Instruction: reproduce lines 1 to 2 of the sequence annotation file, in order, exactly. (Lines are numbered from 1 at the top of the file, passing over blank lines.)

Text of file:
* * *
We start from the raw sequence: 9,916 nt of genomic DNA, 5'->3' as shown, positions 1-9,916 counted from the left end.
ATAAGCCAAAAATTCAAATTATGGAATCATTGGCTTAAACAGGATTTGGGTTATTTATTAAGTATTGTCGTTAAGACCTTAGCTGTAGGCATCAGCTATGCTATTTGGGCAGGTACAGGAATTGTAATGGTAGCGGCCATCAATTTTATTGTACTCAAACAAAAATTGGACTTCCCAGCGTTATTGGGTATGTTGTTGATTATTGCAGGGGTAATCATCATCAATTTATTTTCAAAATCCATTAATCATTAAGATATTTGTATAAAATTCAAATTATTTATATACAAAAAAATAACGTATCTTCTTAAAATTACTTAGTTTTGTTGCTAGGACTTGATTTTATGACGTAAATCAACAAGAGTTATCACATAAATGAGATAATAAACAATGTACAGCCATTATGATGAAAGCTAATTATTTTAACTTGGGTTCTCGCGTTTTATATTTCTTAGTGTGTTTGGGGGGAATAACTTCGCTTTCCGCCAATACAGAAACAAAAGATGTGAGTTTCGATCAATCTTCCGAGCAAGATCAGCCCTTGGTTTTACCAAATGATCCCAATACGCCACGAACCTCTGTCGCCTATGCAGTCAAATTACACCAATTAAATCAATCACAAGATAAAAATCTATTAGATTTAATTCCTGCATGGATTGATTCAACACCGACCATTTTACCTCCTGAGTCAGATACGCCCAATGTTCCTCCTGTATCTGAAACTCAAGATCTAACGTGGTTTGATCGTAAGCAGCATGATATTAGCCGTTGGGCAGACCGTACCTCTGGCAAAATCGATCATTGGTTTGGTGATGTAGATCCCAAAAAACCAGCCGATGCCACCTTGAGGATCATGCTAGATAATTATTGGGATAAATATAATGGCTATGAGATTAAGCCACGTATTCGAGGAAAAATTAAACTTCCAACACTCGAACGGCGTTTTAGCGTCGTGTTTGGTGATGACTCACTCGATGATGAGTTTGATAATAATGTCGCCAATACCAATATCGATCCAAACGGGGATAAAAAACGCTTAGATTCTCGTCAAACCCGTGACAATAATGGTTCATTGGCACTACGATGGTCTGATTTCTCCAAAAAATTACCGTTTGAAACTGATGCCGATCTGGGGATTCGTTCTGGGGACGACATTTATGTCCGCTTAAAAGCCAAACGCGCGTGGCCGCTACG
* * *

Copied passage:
We start from the raw sequence: 9,916 nt of genomic DNA, 5'->3' as shown, positions 1-9,916 counted from the left end.
ATAAGCCAAAAATTCAAATTATGGAATCATTGGCTTAAACAGGATTTGGGTTATTTATTAAGTATTGTCGTTAAGACCTTAGCTGTAGGCATCAGCTATGCTATTTGGGCAGGTACAGGAATTGTAATGGTAGCGGCCATCAATTTTATTGTACTCAAACAAAAATTGGACTTCCCAGCGTTATTGGGTATGTTGTTGATTATTGCAGGGGTAATCATCATCAATTTATTTTCAAAATCCATTAATCATTAAGATATTTGTATAAAATTCAAATTATTTATATACAAAAAAATAACGTATCTTCTTAAAATTACTTAGTTTTGTTGCTAGGACTTGATTTTATGACGTAAATCAACAAGAGTTATCACATAAATGAGATAATAAACAATGTACAGCCATTATGATGAAAGCTAATTATTTTAACTTGGGTTCTCGCGTTTTATATTTCTTAGTGTGTTTGGGGGGAATAACTTCGCTTTCCGCCAATACAGAAACAAAAGATGTGAGTTTCGATCAATCTTCCGAGCAAGATCAGCCCTTGGTTTTACCAAATGATCCCAATACGCCACGAACCTCTGTCGCCTATGCAGTCAAATTACACCAATTAAATCAATCACAAGATAAAAATCTATTAGATTTAATTCCTGCATGGATTGATTCAACACCGACCATTTTACCTCCTGAGTCAGATACGCCCAATGTTCCTCCTGTATCTGAAACTCAAGATCTAACGTGGTTTGATCGTAAGCAGCATGATATTAGCCGTTGGGCAGACCGTACCTCTGGCAAAATCGATCATTGGTTTGGTGATGTAGATCCCAAAAAACCAGCCGATGCCACCTTGAGGATCATGCTAGATAATTATTGGGATAAATATAATGGCTATGAGATTAAGCCACGTATTCGAGGAAAAATTAAACTTCCAACACTCGAACGGCGTTTTAGCGTCGTGTTTGGTGATGACTCACTCGATGATGAGTTTGATAATAATGTCGCCAATACCAATATCGATCCAAACGGGGATAAAAAACGCTTAGATTCTCGTCAAACCCGTGACAATAATGGTTCATTGGCACTACGATGGTCTGATTTCTCCAAAAAATTACCGTTTGAAACTGATGCCGATCTGGGGATTCGTTCTGGGGACGACATTTATGTCCGCTTAAAAGCCAAACGCGCGTGGCCGCTACG